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Summary: "Kiss the Son, lest he be angry, and ye perish from the way, when his wrath is kindled but a little." Could this prophecy be speaking of the Lord Jesus?

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Psalm 2 - Kiss the son, lest he be angry

Putting Psalm 2 in it's context is difficult because we don't know who wrote it, or when. While David is the author who wrote most Psalms (he was called "the sweet Psalmist of Israel" in 2 Samuel 23:1), many other authors are included too. We have some clues though. Let's take a look:

>Why do the heathen rage, and the people imagine a vain thing? The kings of the earth set themselves, and the rulers take counsel together, against the LORD, and against his anointed, saying, Let us break their bands asunder, and cast away their cords from us. (Psalm 2:1-3 KJV)

So it is a time where the anointed King of Israel reigns over other nations as well as Israel. Their service is not willingly offered. "let us break their bands asunder" sounds like tribute is being paid to this king.

>Yet have I set my king upon my holy hill of Zion. (Psalm 2:6 KJV)

This tells us the King was ruling from Jerusalem, rather than Hebron, Samaria or Gibeah as at other times.

>Kiss the Son, lest he be angry, and ye perish from the way, when his wrath is kindled but a little. Blessed are all they that put their trust in him. (Psalm 2:12 KJV)

This verse sounds like a father had set up the Kingdom and was passing it on to his son.

I would suggest that this Psalm may be based around the time at the end of David's reign and the beginning of Solomon's. David's military campaigns had successfully secured the borders and brought the surrounding nations into tribute. These Kings had to decide whether to continue serving and passing tribute money to Solomon, or risk war if they refused.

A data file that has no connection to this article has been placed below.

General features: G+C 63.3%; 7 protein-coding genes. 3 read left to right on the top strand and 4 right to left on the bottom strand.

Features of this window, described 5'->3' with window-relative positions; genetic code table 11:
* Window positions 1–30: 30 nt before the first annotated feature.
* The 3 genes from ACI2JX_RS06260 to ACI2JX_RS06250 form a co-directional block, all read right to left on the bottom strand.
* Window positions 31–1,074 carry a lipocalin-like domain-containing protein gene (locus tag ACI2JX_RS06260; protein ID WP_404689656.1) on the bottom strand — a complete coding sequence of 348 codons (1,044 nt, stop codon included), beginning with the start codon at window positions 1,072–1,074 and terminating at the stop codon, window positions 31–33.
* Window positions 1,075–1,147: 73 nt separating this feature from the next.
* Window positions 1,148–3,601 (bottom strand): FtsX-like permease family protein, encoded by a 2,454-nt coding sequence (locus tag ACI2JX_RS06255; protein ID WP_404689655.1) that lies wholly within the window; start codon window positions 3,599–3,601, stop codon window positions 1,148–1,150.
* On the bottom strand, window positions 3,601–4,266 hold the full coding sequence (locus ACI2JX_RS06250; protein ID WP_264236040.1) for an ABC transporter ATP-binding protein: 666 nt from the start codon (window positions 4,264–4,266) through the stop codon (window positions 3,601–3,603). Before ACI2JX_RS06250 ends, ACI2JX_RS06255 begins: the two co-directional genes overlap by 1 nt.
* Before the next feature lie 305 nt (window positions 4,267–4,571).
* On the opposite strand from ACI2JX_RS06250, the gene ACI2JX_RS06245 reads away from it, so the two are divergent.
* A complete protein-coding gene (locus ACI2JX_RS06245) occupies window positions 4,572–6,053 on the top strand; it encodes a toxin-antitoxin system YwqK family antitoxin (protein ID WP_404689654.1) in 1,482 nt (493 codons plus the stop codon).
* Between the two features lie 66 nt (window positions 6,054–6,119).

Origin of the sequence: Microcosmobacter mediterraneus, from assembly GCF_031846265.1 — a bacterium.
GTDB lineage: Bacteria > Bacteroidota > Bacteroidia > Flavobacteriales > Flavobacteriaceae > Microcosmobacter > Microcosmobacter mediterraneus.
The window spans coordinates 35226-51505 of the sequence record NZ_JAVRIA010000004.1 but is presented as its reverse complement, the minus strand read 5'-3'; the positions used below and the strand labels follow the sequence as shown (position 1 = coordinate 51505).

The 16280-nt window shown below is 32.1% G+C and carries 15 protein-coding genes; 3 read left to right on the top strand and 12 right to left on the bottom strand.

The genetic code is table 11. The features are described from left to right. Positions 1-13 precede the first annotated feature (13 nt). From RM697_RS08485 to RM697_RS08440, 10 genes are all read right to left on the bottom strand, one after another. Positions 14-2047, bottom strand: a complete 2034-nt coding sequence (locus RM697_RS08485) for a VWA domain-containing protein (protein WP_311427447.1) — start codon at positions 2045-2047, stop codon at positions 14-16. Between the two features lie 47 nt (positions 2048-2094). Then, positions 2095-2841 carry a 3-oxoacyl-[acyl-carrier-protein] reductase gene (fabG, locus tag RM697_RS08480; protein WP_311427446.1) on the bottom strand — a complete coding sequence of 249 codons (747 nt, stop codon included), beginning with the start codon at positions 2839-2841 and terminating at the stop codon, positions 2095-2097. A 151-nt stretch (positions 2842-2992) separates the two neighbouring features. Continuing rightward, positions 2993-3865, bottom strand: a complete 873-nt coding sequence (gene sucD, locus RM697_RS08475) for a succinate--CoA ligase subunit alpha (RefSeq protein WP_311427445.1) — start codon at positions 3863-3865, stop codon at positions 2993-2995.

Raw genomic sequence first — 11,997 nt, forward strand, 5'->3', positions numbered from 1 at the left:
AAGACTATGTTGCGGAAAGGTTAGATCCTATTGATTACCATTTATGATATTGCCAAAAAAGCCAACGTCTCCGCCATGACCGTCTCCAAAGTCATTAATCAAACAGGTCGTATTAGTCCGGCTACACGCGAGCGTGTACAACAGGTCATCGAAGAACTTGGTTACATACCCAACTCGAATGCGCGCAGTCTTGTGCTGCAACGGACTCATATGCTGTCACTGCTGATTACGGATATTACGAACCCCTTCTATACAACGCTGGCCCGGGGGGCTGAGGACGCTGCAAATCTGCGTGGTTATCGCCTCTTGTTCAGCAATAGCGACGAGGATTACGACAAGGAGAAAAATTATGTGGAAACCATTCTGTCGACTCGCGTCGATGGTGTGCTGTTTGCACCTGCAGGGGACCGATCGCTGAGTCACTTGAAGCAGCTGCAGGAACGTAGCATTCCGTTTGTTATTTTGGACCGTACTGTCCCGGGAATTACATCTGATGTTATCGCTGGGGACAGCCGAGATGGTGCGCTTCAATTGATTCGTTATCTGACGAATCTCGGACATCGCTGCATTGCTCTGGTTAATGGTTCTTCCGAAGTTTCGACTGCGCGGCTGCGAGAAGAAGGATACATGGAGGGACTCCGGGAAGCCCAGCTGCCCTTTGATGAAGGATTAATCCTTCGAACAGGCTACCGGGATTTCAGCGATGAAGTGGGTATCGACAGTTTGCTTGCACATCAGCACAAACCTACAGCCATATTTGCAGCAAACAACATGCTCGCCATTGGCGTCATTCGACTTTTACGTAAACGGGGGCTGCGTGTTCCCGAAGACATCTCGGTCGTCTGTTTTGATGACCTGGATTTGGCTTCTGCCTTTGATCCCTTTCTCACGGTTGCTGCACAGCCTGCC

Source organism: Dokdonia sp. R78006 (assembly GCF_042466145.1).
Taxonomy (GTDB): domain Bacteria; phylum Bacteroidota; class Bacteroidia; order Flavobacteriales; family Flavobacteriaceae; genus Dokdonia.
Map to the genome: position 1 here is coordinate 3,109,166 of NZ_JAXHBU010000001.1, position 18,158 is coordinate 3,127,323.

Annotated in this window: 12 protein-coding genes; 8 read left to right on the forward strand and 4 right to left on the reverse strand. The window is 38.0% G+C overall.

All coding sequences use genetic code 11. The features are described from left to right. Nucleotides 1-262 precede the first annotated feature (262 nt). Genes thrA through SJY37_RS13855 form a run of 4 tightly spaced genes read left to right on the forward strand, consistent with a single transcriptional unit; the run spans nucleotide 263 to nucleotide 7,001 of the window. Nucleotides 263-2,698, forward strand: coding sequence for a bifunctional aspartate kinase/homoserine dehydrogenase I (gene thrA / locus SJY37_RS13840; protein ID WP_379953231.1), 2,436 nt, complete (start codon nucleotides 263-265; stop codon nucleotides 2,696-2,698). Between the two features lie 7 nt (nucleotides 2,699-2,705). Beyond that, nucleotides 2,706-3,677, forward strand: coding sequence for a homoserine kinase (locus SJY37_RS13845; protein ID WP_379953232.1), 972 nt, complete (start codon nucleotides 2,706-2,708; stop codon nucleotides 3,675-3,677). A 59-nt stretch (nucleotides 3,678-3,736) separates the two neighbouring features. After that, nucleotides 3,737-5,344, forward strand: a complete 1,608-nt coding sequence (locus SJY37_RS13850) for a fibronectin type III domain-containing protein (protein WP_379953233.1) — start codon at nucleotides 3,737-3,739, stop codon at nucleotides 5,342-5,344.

Some of the details in the Psalm still do not fit completely, which is why this Psalm must ultimately be a prophecy of Jesus. Jesus will reign over all the world, not just a part of it:

>Ask of me, and I shall give thee the heathen for thine inheritance, and **the uttermost parts of the earth** for thy possession. (Psalm 2:8 KJV)

Of him the LORD would say:

>...Thou art my Son; this day have I begotten thee. (Psalm 2:7 KJV)

Which is applied to Jesus in the new testament book of Hebrews:

>For unto which of the angels said he at any time, **Thou art my Son, this day have I begotten thee**? And again, I will be to him a Father, and he shall be to me a Son? (Hebrews 1:5 KJV)

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You can read more from Rob de Jongh at www.woodland.press

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